• Cory, I can’t agree more with your statement “the website you have up is better than the one that you never do.” So true!

    My favorite platform is IndieMade. I had it up and running with my branding in full force in just a weekend. If you can blog, you can create a website. Their customer service is top notch, too. http://www.indiemade.com/

    • Donna, Interesting! I should have looked into IndieMade!

      In my decision, I was mostly influenced by how broadly WordPress is used, and the fact that there are so many plug-ins for customization. The plug-ins have been key, but do take extra time to research, learn, and implement.

  • I think I wrote this post! Well, no, because Holly has made it through to the other side and I’m still wading through those 100 hours. Otherwise though, she’s describing my experience. I can only hope the end result is as nice as hers. I watched Cory’s video too (which was VERY helpful, folks), and rely heavily on the same three books and authors. Someone mentioned weebly, I have a few sites up there too. They’re OK, but amateurish compared to what I expect after I slide down that WordPress learning curve. So thank you, Holly, with so many similarities, I hardly need say how much I got from your post, but I’d start with inspiration!.

  • Hi Carole.

    Nice to know I’m in good company! Thanks very much for your nice words. I’m sure with your focus and effort you will get an awesome result! Can you let me know when it’s done and online? I’d love to see it.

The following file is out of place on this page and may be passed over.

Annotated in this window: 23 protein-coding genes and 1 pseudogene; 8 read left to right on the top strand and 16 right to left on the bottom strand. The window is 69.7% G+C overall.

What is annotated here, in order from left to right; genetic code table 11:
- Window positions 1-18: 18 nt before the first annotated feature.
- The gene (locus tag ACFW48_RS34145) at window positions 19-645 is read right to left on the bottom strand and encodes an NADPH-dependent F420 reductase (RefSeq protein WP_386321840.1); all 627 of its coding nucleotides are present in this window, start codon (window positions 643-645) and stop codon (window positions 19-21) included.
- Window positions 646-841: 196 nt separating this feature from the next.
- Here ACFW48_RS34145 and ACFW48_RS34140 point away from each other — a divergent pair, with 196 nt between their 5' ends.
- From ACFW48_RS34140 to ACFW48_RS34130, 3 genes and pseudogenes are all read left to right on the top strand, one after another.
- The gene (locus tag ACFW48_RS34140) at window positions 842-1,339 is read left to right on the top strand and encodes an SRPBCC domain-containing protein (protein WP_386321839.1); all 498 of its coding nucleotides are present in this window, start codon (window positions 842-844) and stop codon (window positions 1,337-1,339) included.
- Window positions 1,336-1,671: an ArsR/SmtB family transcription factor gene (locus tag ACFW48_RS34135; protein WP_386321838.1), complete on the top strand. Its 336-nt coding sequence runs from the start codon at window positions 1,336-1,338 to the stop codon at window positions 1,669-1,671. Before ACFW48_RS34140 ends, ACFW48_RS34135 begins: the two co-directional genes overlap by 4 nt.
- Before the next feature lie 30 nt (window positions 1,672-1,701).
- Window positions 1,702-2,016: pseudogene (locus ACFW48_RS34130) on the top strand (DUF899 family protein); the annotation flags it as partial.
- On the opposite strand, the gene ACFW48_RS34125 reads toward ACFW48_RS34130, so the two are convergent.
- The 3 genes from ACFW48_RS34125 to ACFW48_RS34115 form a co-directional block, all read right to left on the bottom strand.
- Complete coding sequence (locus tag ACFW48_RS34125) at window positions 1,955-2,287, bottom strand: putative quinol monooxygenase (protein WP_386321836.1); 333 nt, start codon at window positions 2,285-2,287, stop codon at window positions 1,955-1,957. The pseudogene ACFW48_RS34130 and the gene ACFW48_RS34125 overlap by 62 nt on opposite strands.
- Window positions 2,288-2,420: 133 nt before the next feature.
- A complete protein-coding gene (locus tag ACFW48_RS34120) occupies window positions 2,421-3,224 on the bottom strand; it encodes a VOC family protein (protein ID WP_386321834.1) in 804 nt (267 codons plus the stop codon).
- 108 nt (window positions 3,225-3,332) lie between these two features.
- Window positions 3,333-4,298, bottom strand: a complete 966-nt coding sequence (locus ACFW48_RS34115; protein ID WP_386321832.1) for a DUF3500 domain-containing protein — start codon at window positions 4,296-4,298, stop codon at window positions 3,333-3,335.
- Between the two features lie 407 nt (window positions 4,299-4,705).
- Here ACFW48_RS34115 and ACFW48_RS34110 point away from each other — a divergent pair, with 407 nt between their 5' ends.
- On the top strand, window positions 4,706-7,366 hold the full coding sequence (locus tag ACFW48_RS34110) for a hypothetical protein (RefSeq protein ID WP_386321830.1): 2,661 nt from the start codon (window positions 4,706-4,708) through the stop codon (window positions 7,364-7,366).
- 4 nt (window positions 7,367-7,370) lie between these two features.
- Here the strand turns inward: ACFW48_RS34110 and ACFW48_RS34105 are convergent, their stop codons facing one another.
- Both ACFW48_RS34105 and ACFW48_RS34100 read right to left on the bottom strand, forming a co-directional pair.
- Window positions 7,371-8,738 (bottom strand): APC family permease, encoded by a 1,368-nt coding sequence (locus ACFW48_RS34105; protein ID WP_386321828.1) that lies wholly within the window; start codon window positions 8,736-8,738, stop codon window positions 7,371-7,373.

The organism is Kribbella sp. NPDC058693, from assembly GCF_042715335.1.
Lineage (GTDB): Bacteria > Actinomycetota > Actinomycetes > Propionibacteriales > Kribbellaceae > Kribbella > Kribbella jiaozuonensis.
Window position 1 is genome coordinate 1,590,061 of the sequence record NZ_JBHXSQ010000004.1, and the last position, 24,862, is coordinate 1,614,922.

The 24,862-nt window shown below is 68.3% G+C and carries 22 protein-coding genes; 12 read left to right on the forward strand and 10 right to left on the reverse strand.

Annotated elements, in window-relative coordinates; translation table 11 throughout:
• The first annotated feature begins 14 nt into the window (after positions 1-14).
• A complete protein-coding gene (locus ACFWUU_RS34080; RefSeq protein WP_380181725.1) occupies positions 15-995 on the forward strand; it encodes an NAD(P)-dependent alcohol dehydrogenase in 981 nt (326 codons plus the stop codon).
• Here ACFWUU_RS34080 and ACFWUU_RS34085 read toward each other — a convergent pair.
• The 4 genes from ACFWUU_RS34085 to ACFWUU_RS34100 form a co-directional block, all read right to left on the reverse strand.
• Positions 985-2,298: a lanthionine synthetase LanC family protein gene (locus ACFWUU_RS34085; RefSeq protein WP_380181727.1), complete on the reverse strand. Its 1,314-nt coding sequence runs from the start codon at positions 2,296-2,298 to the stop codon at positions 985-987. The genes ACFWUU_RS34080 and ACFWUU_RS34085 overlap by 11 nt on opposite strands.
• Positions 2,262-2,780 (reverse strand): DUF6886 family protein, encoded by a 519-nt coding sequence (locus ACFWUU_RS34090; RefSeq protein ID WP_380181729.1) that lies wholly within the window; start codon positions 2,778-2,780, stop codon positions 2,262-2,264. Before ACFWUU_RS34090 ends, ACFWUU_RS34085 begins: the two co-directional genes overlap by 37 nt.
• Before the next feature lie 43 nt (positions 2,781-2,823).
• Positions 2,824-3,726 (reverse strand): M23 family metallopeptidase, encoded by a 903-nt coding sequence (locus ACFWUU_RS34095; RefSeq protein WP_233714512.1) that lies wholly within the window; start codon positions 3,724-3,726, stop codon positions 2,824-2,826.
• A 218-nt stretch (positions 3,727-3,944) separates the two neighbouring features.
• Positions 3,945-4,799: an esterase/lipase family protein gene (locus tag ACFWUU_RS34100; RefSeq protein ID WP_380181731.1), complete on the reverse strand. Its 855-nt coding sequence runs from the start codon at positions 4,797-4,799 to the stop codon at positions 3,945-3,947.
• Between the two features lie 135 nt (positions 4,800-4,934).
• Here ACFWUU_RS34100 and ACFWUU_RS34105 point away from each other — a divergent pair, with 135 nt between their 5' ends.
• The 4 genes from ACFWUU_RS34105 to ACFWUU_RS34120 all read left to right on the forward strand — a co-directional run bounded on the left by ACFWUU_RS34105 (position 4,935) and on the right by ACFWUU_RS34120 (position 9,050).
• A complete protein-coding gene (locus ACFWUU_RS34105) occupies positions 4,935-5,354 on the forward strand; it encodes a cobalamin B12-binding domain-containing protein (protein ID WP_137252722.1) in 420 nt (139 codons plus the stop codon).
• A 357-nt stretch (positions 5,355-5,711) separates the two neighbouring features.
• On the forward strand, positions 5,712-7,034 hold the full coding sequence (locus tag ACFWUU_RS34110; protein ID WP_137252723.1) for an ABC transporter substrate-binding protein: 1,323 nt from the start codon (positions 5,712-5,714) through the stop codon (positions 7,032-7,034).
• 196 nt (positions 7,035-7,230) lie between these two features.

• I built my own website on iweb and it took a solid week for me to learn it (yes 100 hours). I love the way it works but it isn’t supported and I think eventually I might have to choose another service. I didn’t like the blog feature, so I set up my blog a few years lated on WordPress.com which is a free service. Despite my experience by then, WordPress took twice the time for me to learn and set up!

    • Wow, that’s an interesting data point on WordPress, Virginia. It feels to me that WordPress is geared for people who know html and how to program. Every time I had a WordPress question or issue that required research, I had to wade through 10 or more Google search results to find something I understood and could implement.

  • I had the same issues, going to forums, seeking info online etc. I finally found an fellow artist who had a wordpress site and she answered some basic questions for me. Over a year into WordPress.com and I still don’t feel I have mastered it – but with iweb once I got it, it’s been easy, much more intuitive.

  • I did build my own website but only after I went to Emory University and learned how to do it properly. I also got a lot of practice when I was in the corporate world as that was part of my job. I can almost always tell a DIY site, they tend to be missing something important like the person’s contact info or where to purchase their wares. Having a 10 minute, “something is better than nothing” website tells the viewer that you are not successful enough to hire someone and/or it shows a lack of attention to detail that may reflect on the artist. You’ll do better spending 100 hours if that’s what it takes.

  • Thank you, Holly, for your observations of time in the trenches. I have a WP blog hosted by SiteGround that I administer myself. Totally agree with the theory that some sort of a blog is better than no blog. In the nearly two years I’ve been at it, I know I have spent many “100 hours” learning terms, asking questions, watching videos, searching for answers. Learning new things every day. That doesn’t count the time planning the actual content, doing the work, photographing, writing, and editing!!! Blogging is hard work! I keep thinking I will find someone to take over for me but the conversation usually leaves me feeling less in control and feeling like what I’ve got suffice for now. Good to know others have found it’s not as easy as it is sometimes made to seem. Your art (and blog) are lovely!